Form of understatement in which the negative of the contrary is used to achieve Emphasis and intensity. For example, “She is not a bad cook.” Or “No man ever followed his genius until it misled him.”

The presentation of a thing with underemphasis especially in order to achieve a greater effect: UNDERSTATEMENT

A figure of speech consisting of the use of the name of one thing for that of another of which it is an attribute or with which it is associated. e.g. “crown” as used in lands belonging to the crown

The feeling or ambience resulting from the tone of a piece as well as the writer/narrator’s attitude and point of view. The effect is created through descriptions of feelings or objects that establish a particular feeling such as gloom, fear, or hope


Recurrent device, formula, or situation that often serves as a signal for the appearance of a character or event

Desire to return in thought or fact to a former time

A word capturing or approximating the sound of what it describes, such as buzz or hiss

A figure of speech that combines two apparently contradictory elements, as in “jumbo shrimp” or “deafening silence.”

A statement that seems contradictory but is actually true

Recurrent syntactical similarity where several parts of a sentence or several sentences are expressed alike to show that the ideas in the parts or sentences equal in importance. It also adds balance, rhythm, and clarity to the sentence. For example, “I have always searched for, but never found the perfect painting for that wall.”

A satirical imitation of a work of art for the purpose of ridiculing its style or subject

The voice or figure of the author who tells and structures the story and who may or share the values of the actual author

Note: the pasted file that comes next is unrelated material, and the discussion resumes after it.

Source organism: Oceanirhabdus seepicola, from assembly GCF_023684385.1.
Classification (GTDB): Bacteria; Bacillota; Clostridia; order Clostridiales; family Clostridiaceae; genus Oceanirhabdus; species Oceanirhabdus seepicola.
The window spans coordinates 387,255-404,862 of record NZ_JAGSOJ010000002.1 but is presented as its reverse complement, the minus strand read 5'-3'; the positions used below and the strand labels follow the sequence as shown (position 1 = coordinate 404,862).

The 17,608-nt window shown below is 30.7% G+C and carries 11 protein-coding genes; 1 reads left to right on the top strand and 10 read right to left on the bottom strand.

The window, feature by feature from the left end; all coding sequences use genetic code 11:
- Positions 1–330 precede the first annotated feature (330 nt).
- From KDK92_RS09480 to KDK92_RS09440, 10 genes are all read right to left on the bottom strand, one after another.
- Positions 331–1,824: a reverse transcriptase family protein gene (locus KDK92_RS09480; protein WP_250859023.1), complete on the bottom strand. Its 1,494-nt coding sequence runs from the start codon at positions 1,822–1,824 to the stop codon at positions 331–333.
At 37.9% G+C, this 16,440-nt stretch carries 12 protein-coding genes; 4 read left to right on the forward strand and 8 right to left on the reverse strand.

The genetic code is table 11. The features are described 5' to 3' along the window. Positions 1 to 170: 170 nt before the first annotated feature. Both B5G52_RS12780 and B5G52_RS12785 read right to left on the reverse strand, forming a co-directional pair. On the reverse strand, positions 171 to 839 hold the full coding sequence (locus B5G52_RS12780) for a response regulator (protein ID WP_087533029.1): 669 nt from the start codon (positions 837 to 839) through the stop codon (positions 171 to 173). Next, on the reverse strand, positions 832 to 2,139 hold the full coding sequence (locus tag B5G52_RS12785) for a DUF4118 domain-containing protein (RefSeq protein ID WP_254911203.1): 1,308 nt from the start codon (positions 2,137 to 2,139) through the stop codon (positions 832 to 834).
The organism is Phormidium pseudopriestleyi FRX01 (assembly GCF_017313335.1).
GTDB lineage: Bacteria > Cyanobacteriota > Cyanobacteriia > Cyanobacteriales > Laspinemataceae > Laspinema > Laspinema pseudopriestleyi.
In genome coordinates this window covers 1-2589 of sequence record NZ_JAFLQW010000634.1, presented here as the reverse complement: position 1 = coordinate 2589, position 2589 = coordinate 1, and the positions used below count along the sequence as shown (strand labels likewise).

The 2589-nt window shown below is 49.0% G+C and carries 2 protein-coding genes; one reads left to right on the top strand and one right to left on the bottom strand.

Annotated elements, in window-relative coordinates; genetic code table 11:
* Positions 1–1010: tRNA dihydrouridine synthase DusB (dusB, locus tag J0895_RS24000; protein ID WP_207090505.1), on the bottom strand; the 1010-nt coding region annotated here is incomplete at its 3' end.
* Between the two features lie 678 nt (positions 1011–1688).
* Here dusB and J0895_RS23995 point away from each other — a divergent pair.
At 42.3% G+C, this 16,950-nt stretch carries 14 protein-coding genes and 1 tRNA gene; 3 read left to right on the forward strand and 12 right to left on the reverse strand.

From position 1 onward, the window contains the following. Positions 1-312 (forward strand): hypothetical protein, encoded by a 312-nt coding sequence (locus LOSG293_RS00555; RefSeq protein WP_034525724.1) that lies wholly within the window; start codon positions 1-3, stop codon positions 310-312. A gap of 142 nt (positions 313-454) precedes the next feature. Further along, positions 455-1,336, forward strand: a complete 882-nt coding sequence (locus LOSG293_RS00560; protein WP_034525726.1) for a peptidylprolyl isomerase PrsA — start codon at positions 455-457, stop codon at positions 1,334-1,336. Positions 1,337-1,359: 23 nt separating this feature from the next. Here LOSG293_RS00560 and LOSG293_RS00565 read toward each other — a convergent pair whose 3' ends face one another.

A character’s view of the situation or events in the story

The use of more words than those necessary to denote mere sense: REDUNDANCY. e.g. “I saw it with my own eyes.”

Information or rumour deliberately spread to help or harm a person, group, or institution. Usually designed to bypass the intellect and appeal to emotion in order to get a reaction

The literary practice of attempting to describe life and nature without idealisation and with attention to detail

Rhetorical Question
A question where the answer is implicit in the wording of the question, i.e. it does not require an actual answer as the answer is clear to the responder

A sharp caustic remark. A form of verbal irony in which apparent praise is actually bitterly or harshly critical. For example, a coach saying to a player who misses the ball, “Nice catch.”

A literary style used to make fun of or ridicule an idea or human vice or weakness

The use of a word in the same grammatical relation to two adjacent words in the context with one literal and the other metaphorical in sense. e.g. “she blew my nose and then she blew my mind.”

A form of deduction. An extremely subtle, sophisticated, or deceptive argument

A figure of speech by which a part is put for the whole (such as fifty sail for fifty ships), the whole for a part (such as society for high society), the species for the
genus (such as cutthroat for assassin), the genus for the species (such as a creature for a man), or the name of the material for the thing made (such as boards for stage)

The way words are put together to form phrases, clauses, and sentences. It is sentence structure and how it influences the way a reader perceives a piece of writing

The central or dominant idea or concern of a work; the main idea or meaning

Thesis Focus
Statement of an essay; premise statement upon which the point of view or discussion in the essay is based

The attitude a literary work takes towards its subject and theme. It reflects the narrator’s attitude

Transition words
Words and devices that bring unity and coherence to a piece of writing. Examples: however, in addition, and on the other hand

The acknowledged or unacknowledged source of words of the story; the speaker, a “person” telling the story or poem

Grammatically correct linkage of one subject with two or more verbs or a verb with two or more direct objects. The linking shows a relationship between ideas more clearly